There will be a Robert’s Steakhouse with chef Will Saverice doing the honors. I am told that “this is a big deal and these are the best [bleep]ing steaks in town.” The “honey I don’t even notice the naked girls, I go for the steak” rap will surely work. Richie Romero will assume the title of marketing director, and I asked him what kind of crowd he would be directing to Scores. “An over-25 crowd making well upwards of 100k per year,” he said. He also told me that they have 19 private rooms, and he too emphasized the “great food.” Noah Tepperberg and Jason Strauss’s Strategic Group is launching the place on May 12, and I may have to go as I hear the food will be great.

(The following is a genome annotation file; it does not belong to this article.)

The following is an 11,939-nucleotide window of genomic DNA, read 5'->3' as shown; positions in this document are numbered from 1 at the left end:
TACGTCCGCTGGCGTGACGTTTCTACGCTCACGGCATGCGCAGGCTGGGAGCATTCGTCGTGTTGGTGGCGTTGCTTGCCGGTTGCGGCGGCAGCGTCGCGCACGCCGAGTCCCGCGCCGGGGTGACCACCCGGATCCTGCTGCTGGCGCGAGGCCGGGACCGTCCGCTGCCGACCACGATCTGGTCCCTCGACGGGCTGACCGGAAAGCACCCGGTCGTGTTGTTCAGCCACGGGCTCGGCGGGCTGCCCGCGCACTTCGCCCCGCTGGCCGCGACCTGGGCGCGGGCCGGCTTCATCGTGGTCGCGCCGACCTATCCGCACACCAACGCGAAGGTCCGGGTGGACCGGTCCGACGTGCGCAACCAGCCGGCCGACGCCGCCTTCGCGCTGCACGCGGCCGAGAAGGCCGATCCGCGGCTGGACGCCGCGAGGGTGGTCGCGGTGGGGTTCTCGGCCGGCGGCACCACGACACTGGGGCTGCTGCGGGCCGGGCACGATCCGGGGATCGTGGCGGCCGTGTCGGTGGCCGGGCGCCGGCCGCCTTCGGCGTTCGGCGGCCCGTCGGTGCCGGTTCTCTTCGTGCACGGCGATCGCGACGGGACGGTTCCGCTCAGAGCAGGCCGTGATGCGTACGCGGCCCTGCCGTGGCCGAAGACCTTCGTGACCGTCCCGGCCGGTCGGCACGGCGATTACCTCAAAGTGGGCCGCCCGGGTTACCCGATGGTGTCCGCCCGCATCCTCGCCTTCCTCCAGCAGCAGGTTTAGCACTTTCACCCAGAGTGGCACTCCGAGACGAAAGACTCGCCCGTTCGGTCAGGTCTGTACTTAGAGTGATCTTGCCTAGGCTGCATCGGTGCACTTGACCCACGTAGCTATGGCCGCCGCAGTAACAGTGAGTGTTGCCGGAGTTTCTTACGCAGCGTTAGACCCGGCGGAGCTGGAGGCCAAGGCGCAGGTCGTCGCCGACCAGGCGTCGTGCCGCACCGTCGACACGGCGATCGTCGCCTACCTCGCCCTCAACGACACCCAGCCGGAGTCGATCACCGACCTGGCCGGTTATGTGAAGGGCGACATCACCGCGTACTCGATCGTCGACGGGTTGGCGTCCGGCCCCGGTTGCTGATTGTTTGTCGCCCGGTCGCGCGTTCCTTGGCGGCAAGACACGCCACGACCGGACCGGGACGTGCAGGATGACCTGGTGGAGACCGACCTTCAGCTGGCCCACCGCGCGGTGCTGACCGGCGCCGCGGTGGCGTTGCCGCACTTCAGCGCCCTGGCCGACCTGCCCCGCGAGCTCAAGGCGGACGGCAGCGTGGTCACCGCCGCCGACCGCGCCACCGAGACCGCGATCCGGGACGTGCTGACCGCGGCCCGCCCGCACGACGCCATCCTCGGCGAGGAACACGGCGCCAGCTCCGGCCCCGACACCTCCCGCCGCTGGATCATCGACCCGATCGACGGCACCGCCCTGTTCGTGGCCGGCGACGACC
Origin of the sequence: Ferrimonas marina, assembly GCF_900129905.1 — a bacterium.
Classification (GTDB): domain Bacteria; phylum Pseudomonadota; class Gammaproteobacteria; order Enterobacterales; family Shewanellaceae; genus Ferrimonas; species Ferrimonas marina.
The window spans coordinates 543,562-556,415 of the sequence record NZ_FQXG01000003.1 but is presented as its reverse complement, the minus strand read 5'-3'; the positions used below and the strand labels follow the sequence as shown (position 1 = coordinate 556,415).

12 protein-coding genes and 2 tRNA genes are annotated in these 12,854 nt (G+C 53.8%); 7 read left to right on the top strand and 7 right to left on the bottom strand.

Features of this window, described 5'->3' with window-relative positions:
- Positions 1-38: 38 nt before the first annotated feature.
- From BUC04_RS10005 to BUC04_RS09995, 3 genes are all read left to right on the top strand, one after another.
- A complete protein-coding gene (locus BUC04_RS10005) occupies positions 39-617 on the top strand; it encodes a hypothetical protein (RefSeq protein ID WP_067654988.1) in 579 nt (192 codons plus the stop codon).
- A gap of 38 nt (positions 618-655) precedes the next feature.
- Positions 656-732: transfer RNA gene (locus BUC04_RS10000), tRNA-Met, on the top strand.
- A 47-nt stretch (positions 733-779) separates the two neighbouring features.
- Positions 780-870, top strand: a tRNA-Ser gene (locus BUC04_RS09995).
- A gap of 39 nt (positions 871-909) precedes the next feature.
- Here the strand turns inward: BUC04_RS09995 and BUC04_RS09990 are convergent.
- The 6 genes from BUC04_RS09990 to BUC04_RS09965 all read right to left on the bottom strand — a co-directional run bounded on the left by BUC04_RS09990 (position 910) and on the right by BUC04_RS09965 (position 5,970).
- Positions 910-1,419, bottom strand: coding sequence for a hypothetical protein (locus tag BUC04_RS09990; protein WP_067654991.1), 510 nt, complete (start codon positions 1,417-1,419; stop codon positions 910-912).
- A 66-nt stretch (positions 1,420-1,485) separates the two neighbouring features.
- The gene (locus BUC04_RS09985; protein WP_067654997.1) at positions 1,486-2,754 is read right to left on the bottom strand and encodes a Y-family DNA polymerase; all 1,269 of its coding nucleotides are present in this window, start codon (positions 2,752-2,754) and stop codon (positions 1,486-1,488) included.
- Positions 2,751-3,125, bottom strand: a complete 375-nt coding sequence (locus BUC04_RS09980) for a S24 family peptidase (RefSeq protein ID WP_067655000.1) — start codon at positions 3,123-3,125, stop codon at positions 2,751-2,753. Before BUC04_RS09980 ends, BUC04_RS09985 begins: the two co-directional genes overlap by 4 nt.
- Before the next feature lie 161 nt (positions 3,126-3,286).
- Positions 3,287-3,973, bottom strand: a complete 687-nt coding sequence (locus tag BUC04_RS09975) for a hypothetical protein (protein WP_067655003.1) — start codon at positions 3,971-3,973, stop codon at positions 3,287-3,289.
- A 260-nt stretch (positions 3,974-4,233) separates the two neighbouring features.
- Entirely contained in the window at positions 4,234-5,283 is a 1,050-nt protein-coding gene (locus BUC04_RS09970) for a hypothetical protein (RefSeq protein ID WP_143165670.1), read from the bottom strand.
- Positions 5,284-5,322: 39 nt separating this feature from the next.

When the sky was falling, I heard that the strip clubs were hit hardest because the expense-account, big-bonus crowd was cut down to size. It seems that the bailout has made these kinds of folk flush again, and it’s nice to know that the government money isn’t, as usual, being flushed right down the toilet. It’s refreshing that you can actually see it hanging there on the garter belt of “one of the most beautiful gals in the business.” Liquor? Well, as I said, I hardly even know her — oops, sorry — I hear they have the license in place.